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Learning Strategies for Organic Chemistry (CHM 2210)

This semester, the Center for Academic Success (CfAS) is offering a program called “Learning Strategies for Organic Chemistry”. These workshops have been recently restructured not only to more closely follow the class syllabus, but also keeping in mind current research that discusses student struggles in organic chemistry. Specific skills are necessary to be a successful student in chemistry. Learning how to visualize concepts in 3-D, paying close attention to detail, and knowing how to break words apart are just a few examples of how studying for organic chemistry is unique.

This program is facilitated by tutors who have been very successful in organic chemistry and are former students of FIU organic chemistry faculty. They have experienced the same frustrations as many organic chemistry students and are excited about sharing the learning strategies they have identified as most successful for the course.

The center will be eliciting feedback from you as students to refine the program to suit your needs as learners and the faculty’s needs as educators.

  • Workshop Expectations
    1. Be prepared. Bring your general chemistry textbook, syllabus, and any pertinent materials related to your class. Any forms of research material are extremely helpful.
    2. Be on time. Sessions are one hour in length. While workshops consist of 10-15 students, our tutors need all of this time in order to provide each participant with the necessary attention and detail to his/her progress.
    3. Be consistent. Your professor may provide an extra credit incentive. In order to receive the possible extra credit, be consistent in your session attendance. If you miss the first week or two consecutive weeks later in the semester without notifying your tutor, your spot in the session will be reopened to other students.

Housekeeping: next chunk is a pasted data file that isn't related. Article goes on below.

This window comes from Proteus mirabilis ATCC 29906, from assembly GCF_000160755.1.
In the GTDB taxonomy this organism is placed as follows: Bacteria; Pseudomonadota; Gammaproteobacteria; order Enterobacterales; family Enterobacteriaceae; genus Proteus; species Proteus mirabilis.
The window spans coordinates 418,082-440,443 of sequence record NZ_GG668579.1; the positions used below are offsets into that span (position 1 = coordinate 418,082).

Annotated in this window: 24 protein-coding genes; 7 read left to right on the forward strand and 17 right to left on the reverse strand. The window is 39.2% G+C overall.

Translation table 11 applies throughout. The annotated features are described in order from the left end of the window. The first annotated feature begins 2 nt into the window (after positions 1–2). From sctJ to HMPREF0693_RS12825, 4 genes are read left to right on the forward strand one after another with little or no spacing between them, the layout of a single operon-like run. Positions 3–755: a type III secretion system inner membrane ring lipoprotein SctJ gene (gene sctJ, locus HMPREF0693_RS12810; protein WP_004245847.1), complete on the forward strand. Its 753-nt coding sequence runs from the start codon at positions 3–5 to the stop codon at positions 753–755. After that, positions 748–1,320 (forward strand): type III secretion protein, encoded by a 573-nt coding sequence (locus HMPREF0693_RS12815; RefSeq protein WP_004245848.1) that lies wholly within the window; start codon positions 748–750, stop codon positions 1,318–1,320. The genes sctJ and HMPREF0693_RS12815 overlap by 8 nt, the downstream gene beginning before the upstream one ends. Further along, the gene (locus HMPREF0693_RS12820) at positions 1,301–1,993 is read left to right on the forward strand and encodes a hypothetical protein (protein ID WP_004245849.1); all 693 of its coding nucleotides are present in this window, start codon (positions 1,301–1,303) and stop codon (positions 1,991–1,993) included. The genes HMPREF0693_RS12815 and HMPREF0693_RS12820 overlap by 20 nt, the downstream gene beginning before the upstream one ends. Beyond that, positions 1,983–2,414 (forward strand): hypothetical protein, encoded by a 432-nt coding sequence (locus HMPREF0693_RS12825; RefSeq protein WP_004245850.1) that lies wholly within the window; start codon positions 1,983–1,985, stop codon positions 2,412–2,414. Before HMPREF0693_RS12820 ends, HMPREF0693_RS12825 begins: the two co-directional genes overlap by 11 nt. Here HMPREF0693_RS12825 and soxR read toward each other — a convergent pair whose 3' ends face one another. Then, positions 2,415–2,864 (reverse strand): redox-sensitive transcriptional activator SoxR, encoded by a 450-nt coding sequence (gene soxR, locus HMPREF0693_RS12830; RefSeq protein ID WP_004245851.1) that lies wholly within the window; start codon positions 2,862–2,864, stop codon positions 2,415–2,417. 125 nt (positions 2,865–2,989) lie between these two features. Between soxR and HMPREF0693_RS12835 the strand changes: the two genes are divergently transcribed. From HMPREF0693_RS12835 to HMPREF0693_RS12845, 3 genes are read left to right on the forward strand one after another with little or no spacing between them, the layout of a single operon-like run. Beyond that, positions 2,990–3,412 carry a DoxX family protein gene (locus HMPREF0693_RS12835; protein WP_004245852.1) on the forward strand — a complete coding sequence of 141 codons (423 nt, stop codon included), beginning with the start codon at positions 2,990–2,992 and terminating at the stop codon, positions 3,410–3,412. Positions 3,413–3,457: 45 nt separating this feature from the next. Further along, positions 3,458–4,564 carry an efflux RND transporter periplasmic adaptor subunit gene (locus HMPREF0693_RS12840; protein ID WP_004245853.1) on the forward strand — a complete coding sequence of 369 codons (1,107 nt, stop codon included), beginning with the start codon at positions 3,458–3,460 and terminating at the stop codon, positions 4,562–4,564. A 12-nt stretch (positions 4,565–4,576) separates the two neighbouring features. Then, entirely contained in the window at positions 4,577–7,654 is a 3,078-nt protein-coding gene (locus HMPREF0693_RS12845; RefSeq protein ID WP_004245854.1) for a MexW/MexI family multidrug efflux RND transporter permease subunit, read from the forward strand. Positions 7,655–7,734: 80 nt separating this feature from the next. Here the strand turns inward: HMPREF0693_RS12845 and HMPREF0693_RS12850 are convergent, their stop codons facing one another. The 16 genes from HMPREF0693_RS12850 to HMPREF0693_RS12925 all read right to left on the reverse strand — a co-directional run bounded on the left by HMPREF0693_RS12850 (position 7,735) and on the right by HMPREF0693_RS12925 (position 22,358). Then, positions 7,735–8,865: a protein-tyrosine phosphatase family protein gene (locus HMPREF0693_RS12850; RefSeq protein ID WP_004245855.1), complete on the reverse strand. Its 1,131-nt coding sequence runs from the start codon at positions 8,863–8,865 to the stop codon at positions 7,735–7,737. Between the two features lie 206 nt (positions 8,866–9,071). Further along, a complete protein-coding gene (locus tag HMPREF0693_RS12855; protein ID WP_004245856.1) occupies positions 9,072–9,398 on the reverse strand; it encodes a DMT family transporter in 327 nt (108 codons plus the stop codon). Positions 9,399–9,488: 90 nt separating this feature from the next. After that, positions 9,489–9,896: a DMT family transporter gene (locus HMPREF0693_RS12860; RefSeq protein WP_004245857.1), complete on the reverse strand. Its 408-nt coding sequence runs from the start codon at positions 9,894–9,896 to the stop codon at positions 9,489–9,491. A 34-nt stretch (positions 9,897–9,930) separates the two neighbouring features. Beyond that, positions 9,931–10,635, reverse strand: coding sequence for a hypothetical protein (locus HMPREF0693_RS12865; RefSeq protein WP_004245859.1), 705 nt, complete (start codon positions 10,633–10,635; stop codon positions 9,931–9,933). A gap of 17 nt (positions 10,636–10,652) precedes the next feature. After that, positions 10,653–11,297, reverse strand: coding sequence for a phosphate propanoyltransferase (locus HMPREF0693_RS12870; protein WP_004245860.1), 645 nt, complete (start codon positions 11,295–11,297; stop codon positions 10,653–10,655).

4. Be receptive. You will receive a variety of strategies, organizers, handouts, and study rubrics throughout the sessions. Keep these in your ‘metacognitive bank’ and ask your tutor questions.
    5. Be responsible. Once you register for a workshop at the Center for Academic Success (CfAS), you are reserving a place that no other student can take. Be considerate of these workshops. Keep your Panther ID handy when you arrive to the center. You must enter your information at the front area of our center, and make sure that your tutor records your attendance. At the end of the semester these records will be submitted to your professor.
  • Workshop Syllabus

    Please note that the Workshop Syllabus is subject to change. 

    Session 1:Crash Course

    This workshop covers background knowledge organic chemistry I students need including Lewis structures, resonance structures, and acid-base chemistry. By the end of this session, students should be able to assemble Lewis structures and incorporate acid-base concepts.

    Session 2:Stereochemistry Review

    Understanding different visual representations of molecules in organic chemistry is one of the most fundamental skills required in order to understand concepts related to stability and limitations in chemical reactions. This workshop will cover classifications of different isomers and the identification of stereogenic centers and chiral molecules. Additionally, different models that students will encounter throughout organic chemistry will be addressed.